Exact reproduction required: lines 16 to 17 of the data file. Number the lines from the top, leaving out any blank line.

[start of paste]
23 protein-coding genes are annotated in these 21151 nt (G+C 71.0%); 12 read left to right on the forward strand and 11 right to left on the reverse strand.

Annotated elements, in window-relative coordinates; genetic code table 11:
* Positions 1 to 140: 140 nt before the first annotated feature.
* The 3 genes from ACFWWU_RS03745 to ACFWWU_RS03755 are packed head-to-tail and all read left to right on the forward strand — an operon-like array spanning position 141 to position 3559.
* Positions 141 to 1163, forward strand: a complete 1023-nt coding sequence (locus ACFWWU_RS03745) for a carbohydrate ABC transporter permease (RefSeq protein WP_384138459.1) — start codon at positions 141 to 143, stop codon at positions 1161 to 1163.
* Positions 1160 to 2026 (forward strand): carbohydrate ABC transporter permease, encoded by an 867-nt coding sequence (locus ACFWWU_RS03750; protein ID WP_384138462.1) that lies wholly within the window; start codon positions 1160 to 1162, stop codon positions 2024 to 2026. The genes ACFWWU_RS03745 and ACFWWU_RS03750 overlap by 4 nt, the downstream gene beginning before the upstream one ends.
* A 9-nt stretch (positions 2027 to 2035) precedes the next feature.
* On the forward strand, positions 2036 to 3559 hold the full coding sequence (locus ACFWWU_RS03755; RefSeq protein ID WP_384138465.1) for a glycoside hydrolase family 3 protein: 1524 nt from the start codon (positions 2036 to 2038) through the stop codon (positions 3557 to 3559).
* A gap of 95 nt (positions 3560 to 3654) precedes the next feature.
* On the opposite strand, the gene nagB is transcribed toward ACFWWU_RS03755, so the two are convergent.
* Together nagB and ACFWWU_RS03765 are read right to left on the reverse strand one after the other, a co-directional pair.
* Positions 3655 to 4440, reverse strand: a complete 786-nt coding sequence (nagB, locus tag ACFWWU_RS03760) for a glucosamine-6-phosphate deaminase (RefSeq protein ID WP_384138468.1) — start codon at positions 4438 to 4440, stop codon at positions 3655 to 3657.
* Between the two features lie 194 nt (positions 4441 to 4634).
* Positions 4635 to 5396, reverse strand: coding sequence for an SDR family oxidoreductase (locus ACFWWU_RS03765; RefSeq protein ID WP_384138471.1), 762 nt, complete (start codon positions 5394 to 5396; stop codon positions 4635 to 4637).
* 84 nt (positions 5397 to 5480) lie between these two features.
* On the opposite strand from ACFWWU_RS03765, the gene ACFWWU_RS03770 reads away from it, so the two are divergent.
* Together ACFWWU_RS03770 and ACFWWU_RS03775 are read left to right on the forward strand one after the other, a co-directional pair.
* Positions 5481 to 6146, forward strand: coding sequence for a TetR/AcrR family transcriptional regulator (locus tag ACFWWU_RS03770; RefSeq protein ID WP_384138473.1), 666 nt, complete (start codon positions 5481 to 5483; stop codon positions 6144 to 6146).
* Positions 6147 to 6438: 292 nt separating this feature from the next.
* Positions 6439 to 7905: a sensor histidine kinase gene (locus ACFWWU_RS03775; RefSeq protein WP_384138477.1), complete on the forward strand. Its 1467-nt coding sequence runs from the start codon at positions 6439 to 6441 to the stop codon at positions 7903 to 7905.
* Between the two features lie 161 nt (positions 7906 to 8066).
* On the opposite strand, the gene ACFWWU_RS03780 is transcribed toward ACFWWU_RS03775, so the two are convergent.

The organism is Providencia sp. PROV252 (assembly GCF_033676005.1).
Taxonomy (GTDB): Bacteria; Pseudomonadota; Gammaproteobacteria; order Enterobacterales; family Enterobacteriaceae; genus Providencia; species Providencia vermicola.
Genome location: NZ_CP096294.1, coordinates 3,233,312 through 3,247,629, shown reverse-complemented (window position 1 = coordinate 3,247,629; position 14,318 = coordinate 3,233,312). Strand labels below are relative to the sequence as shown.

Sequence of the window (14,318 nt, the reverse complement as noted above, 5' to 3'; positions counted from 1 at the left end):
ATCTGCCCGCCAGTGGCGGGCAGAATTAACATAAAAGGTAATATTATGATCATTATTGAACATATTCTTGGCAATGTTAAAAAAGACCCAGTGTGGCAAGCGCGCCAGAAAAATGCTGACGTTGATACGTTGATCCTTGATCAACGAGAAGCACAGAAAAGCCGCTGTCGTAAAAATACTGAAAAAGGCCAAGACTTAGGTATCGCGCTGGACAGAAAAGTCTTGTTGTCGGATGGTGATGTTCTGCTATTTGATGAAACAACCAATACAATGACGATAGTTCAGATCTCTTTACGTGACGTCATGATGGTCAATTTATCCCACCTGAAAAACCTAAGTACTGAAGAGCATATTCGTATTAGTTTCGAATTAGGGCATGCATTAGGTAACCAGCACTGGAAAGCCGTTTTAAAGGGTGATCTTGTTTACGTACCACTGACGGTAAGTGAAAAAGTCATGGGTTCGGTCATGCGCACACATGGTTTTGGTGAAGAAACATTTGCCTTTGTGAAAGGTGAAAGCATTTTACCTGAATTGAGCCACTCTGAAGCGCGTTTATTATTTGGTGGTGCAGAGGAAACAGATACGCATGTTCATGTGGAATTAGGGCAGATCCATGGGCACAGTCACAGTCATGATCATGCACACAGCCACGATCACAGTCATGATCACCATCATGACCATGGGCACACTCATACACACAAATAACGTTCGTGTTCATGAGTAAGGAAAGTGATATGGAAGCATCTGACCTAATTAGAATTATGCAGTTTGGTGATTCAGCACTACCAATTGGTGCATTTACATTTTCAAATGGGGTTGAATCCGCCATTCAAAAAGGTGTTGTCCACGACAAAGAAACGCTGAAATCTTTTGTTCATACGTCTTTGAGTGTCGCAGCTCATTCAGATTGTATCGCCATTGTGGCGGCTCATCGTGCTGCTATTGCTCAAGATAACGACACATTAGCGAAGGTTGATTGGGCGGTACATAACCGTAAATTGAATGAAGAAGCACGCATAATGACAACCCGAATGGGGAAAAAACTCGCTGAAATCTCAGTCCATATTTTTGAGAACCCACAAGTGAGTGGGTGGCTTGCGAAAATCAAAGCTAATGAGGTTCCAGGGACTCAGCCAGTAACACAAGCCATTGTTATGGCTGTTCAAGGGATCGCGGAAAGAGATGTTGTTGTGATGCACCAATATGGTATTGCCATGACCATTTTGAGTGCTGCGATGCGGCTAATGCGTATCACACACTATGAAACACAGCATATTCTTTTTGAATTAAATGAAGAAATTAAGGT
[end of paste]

* On the opposite strand from ACFWWU_RS03765, the gene ACFWWU_RS03770 reads away from it, so the two are divergent.
* Together ACFWWU_RS03770 and ACFWWU_RS03775 are read left to right on the forward strand one after the other, a co-directional pair.